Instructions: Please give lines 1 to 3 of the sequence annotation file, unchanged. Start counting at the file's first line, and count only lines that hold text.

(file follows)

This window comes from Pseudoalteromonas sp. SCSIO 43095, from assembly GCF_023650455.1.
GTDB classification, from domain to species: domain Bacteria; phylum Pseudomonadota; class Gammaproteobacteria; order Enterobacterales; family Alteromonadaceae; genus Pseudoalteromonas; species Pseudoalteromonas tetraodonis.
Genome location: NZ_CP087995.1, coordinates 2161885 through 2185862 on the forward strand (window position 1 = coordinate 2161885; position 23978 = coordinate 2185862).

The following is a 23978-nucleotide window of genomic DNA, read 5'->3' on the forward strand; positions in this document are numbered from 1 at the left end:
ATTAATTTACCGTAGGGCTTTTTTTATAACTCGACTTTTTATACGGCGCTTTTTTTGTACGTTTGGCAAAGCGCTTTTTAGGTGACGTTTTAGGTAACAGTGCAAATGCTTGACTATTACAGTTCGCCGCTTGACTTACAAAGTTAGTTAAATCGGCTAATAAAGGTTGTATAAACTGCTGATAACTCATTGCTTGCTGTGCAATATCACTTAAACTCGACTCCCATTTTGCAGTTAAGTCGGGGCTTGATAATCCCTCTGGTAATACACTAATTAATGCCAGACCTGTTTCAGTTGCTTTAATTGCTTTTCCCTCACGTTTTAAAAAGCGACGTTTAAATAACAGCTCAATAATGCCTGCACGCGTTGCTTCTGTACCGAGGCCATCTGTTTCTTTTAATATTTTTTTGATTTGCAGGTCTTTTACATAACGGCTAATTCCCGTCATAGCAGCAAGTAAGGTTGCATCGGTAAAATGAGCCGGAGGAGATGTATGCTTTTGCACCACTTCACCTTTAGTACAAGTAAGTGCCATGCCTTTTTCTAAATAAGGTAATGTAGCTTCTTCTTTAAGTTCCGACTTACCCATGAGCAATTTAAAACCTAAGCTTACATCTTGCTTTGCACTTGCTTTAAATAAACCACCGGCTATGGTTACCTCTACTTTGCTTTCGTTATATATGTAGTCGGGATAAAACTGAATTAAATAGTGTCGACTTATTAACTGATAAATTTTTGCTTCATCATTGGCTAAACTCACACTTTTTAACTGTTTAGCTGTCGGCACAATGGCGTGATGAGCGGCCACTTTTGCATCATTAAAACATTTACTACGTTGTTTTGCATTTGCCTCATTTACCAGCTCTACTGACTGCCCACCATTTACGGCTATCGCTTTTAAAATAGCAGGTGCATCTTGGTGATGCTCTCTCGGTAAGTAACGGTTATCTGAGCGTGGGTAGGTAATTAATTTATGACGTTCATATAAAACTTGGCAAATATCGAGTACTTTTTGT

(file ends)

This window comes from Pseudoalteromonas sp. SCSIO 43095, from assembly GCF_023650455.1.
GTDB classification, from domain to species: domain Bacteria; phylum Pseudomonadota; class Gammaproteobacteria; order Enterobacterales; family Alteromonadaceae; genus Pseudoalteromonas; species Pseudoalteromonas tetraodonis.
Genome location: NZ_CP087995.1, coordinates 2161885 through 2185862 on the forward strand (window position 1 = coordinate 2161885; position 23978 = coordinate 2185862).